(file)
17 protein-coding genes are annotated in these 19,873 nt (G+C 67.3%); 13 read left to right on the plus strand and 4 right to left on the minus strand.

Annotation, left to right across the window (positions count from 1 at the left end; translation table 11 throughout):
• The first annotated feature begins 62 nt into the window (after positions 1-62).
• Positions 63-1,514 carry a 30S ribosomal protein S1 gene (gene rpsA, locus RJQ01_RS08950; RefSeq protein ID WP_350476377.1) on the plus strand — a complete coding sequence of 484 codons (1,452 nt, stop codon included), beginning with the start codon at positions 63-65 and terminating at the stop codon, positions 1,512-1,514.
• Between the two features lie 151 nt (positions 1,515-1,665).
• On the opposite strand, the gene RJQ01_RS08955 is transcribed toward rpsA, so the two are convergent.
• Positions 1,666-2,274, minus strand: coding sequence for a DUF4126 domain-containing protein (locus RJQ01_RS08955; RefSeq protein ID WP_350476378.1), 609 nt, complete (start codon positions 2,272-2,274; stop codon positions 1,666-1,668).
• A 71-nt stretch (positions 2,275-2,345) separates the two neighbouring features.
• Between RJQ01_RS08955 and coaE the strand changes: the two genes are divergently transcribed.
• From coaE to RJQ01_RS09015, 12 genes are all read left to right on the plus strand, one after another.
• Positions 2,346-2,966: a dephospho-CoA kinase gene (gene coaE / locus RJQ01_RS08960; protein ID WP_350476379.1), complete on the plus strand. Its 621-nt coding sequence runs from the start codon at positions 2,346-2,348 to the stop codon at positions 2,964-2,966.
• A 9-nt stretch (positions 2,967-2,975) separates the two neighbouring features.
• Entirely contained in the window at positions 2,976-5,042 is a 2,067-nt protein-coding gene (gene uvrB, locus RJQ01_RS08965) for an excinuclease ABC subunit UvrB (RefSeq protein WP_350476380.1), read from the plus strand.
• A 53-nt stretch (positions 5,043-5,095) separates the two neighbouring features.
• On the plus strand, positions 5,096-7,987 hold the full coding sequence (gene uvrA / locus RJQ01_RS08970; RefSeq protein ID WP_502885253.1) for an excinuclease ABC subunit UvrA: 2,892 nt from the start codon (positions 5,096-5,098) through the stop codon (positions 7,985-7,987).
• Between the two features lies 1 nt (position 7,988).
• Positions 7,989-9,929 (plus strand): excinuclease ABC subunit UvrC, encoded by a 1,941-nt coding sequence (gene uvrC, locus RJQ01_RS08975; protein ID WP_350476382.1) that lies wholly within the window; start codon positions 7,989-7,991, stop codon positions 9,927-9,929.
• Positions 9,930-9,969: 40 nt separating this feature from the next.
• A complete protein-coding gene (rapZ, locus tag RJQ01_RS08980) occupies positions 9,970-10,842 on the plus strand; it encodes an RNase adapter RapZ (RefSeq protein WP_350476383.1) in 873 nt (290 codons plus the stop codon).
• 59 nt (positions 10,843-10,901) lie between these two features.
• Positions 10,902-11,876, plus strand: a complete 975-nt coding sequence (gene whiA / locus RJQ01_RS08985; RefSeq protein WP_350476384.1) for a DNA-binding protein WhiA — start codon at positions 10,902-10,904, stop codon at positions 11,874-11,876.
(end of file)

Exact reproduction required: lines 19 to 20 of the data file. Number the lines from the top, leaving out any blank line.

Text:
• A complete protein-coding gene (rapZ, locus tag RJQ01_RS08980) occupies positions 9,970-10,842 on the plus strand; it encodes an RNase adapter RapZ (RefSeq protein WP_350476383.1) in 873 nt (290 codons plus the stop codon).
• 59 nt (positions 10,843-10,901) lie between these two features.